By Velda Addison, Hart Energy

A team of University of Houston graduate students tackled water usage in fracking operations and came out the victor of an innovation competition sponsored by Power Across Texas.

By harnessing geothermal energy from decommissioned wells the UH team, which called itself GeoThermH2O, devised a winning way to lower the cost of water treatment.

The idea was to use and recirculate a small volume of water in a closed loop system in a decommissioned well to power a desalination unit to clean and recover frack water, according to a news release. The process would enable about 70% of the water used to be cleaned and recycled for reuse, a less expensive alternative than membrane and distillation techniques that require more energy but the highest quality water treatment, the team’s research found.

With growing concerns about water usage, especially in drought-prone Texas—home of the Eagle Ford Shale—the process could prove beneficial. Lowering the costs of recycling water would give operators more incentive to use this method instead of injecting the water into disposal wells. As an added incentive, the team recommended the government offer tax credits for those opting to recycle water and increase water disposal costs to lure operators toward the new technology.

Their work landed the team a first-place finish, plus $10,000 in scholarships. As part of the competition, participants were asked to research, evaluate and develop a creative and economic use for water produced from hydraulic fracturing. According to the rules, the proposal was required to be a realistic and innovative non-commercialized method or technology and be focused on a specific shale play.

“As water intensive drilling techniques spread across the state, the water used by the oil and gas industry increases accordingly,” Power Across Texas said on its website. “Meanwhile, since 2011, Texas has been experiencing drought conditions while simultaneously realizing a rapidly increasing population. The potential for energy self-sufficiency will substantially depend on industry’s success in developing integrated and sustainable water management practices.”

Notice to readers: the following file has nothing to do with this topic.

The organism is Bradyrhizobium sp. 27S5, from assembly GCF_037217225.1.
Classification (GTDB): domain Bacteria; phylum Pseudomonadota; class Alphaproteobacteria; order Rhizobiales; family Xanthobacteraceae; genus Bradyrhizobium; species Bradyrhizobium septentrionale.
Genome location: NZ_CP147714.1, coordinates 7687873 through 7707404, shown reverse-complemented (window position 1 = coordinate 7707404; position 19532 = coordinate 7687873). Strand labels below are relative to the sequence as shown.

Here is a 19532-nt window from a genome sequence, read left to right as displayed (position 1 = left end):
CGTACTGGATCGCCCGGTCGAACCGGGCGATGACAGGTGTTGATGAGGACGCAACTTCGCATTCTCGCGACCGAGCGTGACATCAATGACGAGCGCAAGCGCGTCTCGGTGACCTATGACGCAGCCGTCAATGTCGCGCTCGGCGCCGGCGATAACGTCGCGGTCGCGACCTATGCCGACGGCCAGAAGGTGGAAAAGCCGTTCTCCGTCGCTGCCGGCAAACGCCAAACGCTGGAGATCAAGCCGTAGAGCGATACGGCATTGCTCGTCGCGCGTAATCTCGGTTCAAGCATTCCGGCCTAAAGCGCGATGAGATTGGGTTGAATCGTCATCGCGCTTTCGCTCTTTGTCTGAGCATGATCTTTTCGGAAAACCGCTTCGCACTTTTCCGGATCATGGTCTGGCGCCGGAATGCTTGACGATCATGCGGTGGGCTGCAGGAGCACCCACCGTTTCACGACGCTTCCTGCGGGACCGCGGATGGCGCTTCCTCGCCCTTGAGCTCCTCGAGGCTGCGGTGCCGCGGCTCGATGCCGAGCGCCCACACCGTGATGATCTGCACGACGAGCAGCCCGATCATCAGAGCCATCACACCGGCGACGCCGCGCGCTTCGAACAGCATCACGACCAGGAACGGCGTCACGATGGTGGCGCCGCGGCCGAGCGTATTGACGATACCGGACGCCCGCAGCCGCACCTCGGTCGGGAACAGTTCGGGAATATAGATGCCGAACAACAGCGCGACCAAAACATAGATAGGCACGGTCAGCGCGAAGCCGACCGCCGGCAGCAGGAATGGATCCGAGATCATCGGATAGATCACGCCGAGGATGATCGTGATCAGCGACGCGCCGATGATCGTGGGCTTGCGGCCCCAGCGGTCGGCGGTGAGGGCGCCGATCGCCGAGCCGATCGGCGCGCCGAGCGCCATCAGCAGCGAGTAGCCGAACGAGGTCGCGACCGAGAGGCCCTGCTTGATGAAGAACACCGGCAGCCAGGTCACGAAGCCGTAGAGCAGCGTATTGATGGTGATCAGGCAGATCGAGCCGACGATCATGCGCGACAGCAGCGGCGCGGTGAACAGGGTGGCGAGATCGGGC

As stated in the news release, team members were Amin Kiaghadi and Rose Sobel, both environmental engineering Ph.D. candidates; Shanisha Smith, a lawyer who recently completed a Master of Law degree; and Varun Sreenivas, an MBA student specializing in energy finance and the energy supply chain. Faculty advisors included Hanadi Rifai, professor of civil and environmental engineering; Zachary Bray, assistant professor of law; Radha Radhakrishnan, clinical assistant professor in decision and information sciences, and Konstantinos Kostarelos, associate professor of chemical and biomolecular engineering.

Executives from Houston-based Rockwater Energy Solutions served as industry mentors.

The UH team should be commended for its innovative idea. Maybe its plans will become reality and be put to use by companies not only in Texas but also by those operating in shale plays in water-scarce areas worldwide.

Other schools with teams competing included Texas A&M University, the University of Texas at Austin, UT-El Paso and Texas Tech University.

Contact the author, Velda Addison, at